Multiple sclerosis, fatigue, mindfulness, quality of life, rehabilitation, self-efficacy
60-90% of Multiple Sclerosis (MS) patients suffer from a pathological loss of physical and cognitive energy, called Fatigue which is one of the most debilitating symptoms for patients after stroke, traumatic brain injury and with multiple sclerosis . This symptom can lead to disability and unemployment of patients, many of them quite young of age. Yet effective treatments are lacking, suggesting a pressing need for a better understanding of its aetiology and effective interventions.
Mindfulness-based interventions demonstrated promising results for fatigue symptom relief [2,3]
We performed a mindfulness training in the University Hospital in Freiburg for patients with relapse-remitting or secondary progressive multiple sclerosis suffering from MS-related fatigue and reduced attentional capacities to explore its potential and evaluate the effectiveness of such a program.
Twenty-three (23) patients participated in the study and data of 21 patients were included in the evaluation, range of age was 21-62, 4 males, 17 female patients, disease duration was 2-28 years, patients with other biological reasons for fatigue (e.g. anaemia or hypothyreosis) and patients with severe depression or other psychiatric diseases were excluded.
Main outcome measures:
1) d2-R attentional capacity test 
2) Fatigue Severity Score 
The d2-R was done twice with each patient before start of the mindfulness training, an exercise effect could be excluded. The analysis of variance showed that attentional skills improved significantly after the training. The Wilcoxon rank-sum test showed that patients’ subjective sense of fatigue severity was significantly reduced after the training.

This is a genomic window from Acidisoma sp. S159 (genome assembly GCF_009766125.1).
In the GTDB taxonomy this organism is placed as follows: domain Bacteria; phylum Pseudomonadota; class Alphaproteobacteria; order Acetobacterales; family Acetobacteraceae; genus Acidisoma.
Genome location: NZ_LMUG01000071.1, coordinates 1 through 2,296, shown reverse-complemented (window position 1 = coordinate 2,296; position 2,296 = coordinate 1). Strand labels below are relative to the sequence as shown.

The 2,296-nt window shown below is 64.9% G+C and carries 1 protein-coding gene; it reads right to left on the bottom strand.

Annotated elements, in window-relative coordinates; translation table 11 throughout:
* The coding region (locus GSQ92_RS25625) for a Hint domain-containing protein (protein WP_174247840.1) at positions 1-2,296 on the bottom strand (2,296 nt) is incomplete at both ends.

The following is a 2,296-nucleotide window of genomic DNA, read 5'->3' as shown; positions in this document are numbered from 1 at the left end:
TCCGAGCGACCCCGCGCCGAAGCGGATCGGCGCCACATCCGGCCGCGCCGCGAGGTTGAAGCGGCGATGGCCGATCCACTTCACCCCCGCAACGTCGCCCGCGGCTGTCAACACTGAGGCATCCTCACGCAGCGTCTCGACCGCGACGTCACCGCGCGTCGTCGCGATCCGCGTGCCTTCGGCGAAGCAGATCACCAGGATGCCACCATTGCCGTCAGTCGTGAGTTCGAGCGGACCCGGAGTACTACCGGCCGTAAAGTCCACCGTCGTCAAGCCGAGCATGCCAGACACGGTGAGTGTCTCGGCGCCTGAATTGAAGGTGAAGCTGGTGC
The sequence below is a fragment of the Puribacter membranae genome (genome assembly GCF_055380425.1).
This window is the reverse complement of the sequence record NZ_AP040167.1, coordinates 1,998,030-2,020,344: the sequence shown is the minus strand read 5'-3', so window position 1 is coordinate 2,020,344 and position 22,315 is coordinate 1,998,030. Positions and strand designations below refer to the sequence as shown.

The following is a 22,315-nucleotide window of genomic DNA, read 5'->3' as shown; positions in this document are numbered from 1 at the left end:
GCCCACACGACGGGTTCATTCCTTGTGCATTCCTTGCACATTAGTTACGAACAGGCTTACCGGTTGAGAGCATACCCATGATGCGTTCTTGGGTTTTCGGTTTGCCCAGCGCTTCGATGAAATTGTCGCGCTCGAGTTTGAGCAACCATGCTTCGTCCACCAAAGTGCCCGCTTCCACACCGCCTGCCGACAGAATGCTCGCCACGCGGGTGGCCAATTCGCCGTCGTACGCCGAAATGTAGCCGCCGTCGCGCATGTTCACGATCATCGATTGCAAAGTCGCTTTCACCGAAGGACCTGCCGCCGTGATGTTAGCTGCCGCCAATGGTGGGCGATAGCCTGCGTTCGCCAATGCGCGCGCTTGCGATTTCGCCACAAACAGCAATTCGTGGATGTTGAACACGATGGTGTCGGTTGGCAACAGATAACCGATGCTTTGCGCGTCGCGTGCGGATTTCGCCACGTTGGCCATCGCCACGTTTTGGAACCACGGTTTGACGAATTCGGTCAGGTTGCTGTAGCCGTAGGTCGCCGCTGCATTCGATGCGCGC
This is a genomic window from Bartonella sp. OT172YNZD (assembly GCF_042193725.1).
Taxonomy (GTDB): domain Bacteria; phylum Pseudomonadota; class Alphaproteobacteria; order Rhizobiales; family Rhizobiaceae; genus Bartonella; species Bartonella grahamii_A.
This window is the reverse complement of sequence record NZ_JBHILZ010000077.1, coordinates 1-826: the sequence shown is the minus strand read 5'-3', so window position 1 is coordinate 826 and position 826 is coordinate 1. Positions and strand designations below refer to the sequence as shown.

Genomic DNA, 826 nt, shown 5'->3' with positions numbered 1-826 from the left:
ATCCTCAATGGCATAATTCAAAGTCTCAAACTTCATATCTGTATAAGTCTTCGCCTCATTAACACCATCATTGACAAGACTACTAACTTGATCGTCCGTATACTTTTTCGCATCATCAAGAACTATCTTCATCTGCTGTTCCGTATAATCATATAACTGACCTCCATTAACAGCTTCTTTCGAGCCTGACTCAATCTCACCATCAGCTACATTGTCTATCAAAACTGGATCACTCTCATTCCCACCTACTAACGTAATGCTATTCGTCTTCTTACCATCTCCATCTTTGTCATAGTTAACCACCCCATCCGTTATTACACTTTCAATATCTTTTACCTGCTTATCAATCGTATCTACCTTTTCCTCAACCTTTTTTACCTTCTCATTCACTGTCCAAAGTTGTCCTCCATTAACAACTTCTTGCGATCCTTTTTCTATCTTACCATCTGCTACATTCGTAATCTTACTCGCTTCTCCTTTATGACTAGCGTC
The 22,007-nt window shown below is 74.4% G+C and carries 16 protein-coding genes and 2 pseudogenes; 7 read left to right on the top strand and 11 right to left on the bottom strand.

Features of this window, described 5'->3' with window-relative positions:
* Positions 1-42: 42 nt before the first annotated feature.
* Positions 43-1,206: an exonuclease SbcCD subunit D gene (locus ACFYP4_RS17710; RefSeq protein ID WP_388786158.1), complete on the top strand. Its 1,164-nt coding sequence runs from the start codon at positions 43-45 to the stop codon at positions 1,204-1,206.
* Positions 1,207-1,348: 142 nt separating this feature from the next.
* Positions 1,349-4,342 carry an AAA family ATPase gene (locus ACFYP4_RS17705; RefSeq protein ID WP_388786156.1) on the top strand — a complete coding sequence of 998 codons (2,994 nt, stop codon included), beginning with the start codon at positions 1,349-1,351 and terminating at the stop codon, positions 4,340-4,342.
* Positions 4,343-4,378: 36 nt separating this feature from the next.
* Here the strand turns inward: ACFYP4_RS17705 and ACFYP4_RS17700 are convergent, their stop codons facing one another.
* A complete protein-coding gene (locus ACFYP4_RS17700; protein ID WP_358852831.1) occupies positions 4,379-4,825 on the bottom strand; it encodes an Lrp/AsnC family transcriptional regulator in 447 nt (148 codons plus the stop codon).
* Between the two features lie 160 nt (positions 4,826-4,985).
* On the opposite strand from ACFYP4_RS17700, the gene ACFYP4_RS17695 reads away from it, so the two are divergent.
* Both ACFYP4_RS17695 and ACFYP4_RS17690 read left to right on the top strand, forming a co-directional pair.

The mindfulness training was done over 6 weeks in groups of 5-6 patients with weekly sessions of 1.5 hours (plus homework). The standardized mindfulness-based stress reduction program of J. Kabat-Zinn  focuses on body perceptions. We adapted the training to the special needs and limited capacities of patients with multiple sclerosis and secondly focused on attentional skills.
Each training session had three components:
a) Mindfulness time (1 hour): Patients were taught the idea of mindfulness in theory and given simple exercises to practice. They were encouraged to be aware of all their thoughts, feelings and body sensations cultivating acceptance toward them rather than react impulsively, e.g. think about and complain endlessly about them.
b) Working time (20 minutes): Patients were challenged to accomplish cognitive tasks (text comprehension, calculating, text production). They were given support to supervise their working technique, working load and working speed themselves.
c) Sharing time (10 minutes): time for appraisal, discussion and sharing experiences
We observed that when working, Fatigue patients typically tried to compensate the loss of energy with increased (cognitive) efforts, often making their condition worse, in terms of maladaptive coping . The more they were able to accept and stay in tune with their personal level and limit of energy and adjust their personal ambitions and performance to it, the less they felt exhausted, helpless or frustrated, in terms of adaptive coping. The more they felt in control with a good sense of self-efficacy, the better they were able to accomplish the cognitive task at hand and to learn new information.
Yes, mindfulness can reduce fatigue and improve attentional skills. But this is not a curative treatment. Patients need to be ready to learn and practice every day. This intervention is best to be applied in the context of rehabilitative medicine.
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- Grossman P, Kappos L, Gensicke H, D'Souza M, Mohr DC, et al. (2010) MS quality of life, depression and fatigue improve after mindfulness training: a randomized trial. Neurology 75:1141-1149. [Crossref]
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